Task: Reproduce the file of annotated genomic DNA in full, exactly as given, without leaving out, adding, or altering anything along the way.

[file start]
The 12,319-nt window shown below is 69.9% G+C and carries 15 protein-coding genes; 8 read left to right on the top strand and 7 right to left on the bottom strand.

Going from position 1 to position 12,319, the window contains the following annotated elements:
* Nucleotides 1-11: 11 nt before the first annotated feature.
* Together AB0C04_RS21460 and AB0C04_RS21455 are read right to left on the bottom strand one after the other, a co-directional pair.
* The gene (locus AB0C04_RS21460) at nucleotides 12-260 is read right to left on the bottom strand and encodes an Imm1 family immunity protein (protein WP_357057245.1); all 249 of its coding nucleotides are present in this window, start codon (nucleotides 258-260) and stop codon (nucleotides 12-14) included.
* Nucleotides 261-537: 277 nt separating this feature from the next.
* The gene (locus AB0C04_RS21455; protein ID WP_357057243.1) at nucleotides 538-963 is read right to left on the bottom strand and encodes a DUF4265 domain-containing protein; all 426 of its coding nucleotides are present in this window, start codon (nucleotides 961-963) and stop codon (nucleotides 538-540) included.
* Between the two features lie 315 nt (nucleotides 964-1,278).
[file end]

The 12,319-nt window shown below is 69.9% G+C and carries 15 protein-coding genes; 8 read left to right on the top strand and 7 right to left on the bottom strand.

Going from position 1 to position 12,319, the window contains the following annotated elements:
* Nucleotides 1-11: 11 nt before the first annotated feature.
* Together AB0C04_RS21460 and AB0C04_RS21455 are read right to left on the bottom strand one after the other, a co-directional pair.
* The gene (locus AB0C04_RS21460) at nucleotides 12-260 is read right to left on the bottom strand and encodes an Imm1 family immunity protein (protein WP_357057245.1); all 249 of its coding nucleotides are present in this window, start codon (nucleotides 258-260) and stop codon (nucleotides 12-14) included.
* Nucleotides 261-537: 277 nt separating this feature from the next.
* The gene (locus AB0C04_RS21455; protein ID WP_357057243.1) at nucleotides 538-963 is read right to left on the bottom strand and encodes a DUF4265 domain-containing protein; all 426 of its coding nucleotides are present in this window, start codon (nucleotides 961-963) and stop codon (nucleotides 538-540) included.
* Between the two features lie 315 nt (nucleotides 964-1,278).